Pipelines come in two sizes, small and big. The small ones handle 100 m³ of water (same as a small heat exchanger) and the big ones 300 m³ (same as a big heat exchanger). Small pipelines can actually be connected to big pipeline connectors, too, but it is recommended that you use big pipelines whenever its possible.

Pipelines have a maximum range. Pumping stations are used to extend this range.

Be careful with bottlenecks. Don’t use a pumping station to connect three big heat exchangers to a single big pipeline. This would severely limit the heating power of your heat network.

Don’t do this, this is a bottleneck:

Instead, make sure that you have 1 pipeline per heat exchanger, like this:

In this example, I’m dividing a big pipeline up into 3 small pipelines, this is also okay to do, but keep in mind that you shouldn’t really be heating your city with small heat exchangers, unless it’s a very rural city:

Heating Plants

Heating plants consume coal and also come in two sizes, small and big. A small heating plant has a water tank capacity of 210 m³, which is enough for slightly more than 2 small heat exchangers. A big one has 1050 m³, which is enough for slightly more than 3 big heat exchangers as well as 1 small one.

Just like power plants though, heating plants also function as a heat exchanger themselves for buildings that are close to them. Be wary of that, when you try to calculate how much water volume a plant is connected to in total.

It is recommended that you use the big heating plant and big heat exchangers to heat your cities, but small ones might be good enough for industry and rural towns.

It is very important that your heating plant is always supplied with workers, just like your power plant. If your heating plant or power plant ever run out of workers, the temperature of your heat water is going to decrease and this can potentially turn into a very deadly problem.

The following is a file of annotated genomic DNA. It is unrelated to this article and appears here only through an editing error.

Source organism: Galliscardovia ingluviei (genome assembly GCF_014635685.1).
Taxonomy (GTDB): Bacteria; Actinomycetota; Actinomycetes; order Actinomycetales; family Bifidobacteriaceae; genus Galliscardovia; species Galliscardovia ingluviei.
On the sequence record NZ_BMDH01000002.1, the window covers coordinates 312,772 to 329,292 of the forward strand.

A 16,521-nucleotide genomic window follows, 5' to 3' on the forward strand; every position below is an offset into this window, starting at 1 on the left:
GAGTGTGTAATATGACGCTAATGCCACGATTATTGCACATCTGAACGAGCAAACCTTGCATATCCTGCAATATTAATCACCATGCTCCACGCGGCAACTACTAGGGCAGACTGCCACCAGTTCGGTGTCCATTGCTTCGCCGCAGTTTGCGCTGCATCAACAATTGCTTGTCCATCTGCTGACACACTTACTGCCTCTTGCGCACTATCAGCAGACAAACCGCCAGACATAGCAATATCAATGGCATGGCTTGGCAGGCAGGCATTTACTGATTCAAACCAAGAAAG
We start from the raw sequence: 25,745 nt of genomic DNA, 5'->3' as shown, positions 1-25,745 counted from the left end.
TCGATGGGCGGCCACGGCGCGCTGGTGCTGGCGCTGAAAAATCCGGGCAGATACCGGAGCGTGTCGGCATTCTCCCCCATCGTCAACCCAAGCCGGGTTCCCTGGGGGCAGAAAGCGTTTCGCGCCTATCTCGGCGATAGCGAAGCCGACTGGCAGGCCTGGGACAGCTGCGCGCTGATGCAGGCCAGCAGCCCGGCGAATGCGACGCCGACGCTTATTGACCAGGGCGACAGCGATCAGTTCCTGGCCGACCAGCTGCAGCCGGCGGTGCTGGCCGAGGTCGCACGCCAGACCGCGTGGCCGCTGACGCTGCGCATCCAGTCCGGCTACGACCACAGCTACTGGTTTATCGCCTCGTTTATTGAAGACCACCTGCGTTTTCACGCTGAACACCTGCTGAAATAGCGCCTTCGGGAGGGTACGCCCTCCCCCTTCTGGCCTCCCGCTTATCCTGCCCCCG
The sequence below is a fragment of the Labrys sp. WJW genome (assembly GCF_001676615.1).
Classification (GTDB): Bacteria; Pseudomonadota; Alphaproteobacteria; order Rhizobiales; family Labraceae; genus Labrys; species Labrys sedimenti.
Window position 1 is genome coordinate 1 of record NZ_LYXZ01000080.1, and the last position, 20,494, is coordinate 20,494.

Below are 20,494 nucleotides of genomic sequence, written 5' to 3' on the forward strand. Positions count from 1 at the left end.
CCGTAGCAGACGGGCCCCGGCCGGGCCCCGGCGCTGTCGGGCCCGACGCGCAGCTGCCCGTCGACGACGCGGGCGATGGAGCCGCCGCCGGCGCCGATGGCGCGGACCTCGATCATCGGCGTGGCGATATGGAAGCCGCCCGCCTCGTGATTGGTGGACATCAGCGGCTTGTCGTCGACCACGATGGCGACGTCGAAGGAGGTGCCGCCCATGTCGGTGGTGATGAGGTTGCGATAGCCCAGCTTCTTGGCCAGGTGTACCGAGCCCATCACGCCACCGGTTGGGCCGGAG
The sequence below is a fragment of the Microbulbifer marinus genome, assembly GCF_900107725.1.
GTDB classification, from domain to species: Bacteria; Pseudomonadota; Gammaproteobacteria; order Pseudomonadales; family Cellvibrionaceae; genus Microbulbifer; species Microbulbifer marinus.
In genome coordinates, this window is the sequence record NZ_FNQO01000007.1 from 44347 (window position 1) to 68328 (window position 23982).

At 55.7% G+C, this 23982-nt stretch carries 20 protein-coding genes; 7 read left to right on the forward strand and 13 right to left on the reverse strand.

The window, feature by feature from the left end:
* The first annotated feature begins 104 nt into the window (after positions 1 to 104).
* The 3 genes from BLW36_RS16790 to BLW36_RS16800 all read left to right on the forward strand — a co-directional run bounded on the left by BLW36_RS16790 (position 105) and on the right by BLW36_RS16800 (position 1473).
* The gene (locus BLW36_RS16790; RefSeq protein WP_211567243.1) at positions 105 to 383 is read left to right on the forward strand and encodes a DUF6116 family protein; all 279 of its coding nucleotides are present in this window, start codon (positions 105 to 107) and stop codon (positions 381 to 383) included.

Try bringing workers to these plants using lots of small microbuses to ensure there’s always someone working. Alternatively you could try a cableway. Cableways are surprisingly good at supplying work places with a steady stream of workers.

Another thing to mention is that the heat production of the heat plant is measured in gigajoules, but in my opinion, you can just ignore that. The better indicator to pay attention to is the heat water tank capacity.


  • Be prepared. Set up your heating network while it’s still warm outside.
  • Avoid pipeline bottlenecks. Give each exchanger their own pipeline connection to the heat plant.
  • Don’t go over the water tank capacity. If your heat exchanger or heat plant are connected to more water tank volume than their capacity, build additional ones.
  • Always have workers in your heat plant. Same with your power plant.
Helena Stamatina
About Helena Stamatina 2712 Articles
My first game was Naughty Dog’s Crash Bandicoot (PlayStation) back in 1996. And since then gaming has been my main hobby. I turned my passion for gaming into a job by starting my first geek blog in 2009. When I’m not working on the site, I play mostly on my PlayStation. But I also love outdoor activities and especially skiing.


  1. I checked some numbers: you lose 0.7 Celsius each 50 meters underground up to 1km (max length of pipe without pump). You lose 1.2 Celsius overground in a 1km. After the first pump the drop isn’t linear. It seems again 0,7 each 50 meters both over or underground. After the second pump it’s non linear and I need more trials to check it.
    If you pass underground in a populated area, already heated, the drop is much similar to overground pipes in the first km.

  2. Hi,
    Thanks for the nice Guide, very much usable here.

    Another unsolved mystery to this topic: Which setup is to use to get maximum temperature to the exchanger?
    Factors are:
    -Total Length of pipeline(s)
    -Number of pumps used
    -Position of pumps (distance to plant and exchanger)

    I figured out that in a pipeline of the same length the temperature behaves like:
    1 pump > no pumps > 3 pumps

    Also it seems to be:
    1 pump close to the plant > 1 pump close to the exchanger

    But there is strange behaviour to this I cannot explain myself. I made a (german) video to this (, maybe you have an idea how the exact mechanic works?

    I play without auto-build and had many bad surprises when I built my setup and got 60°C water in my vital exchanger…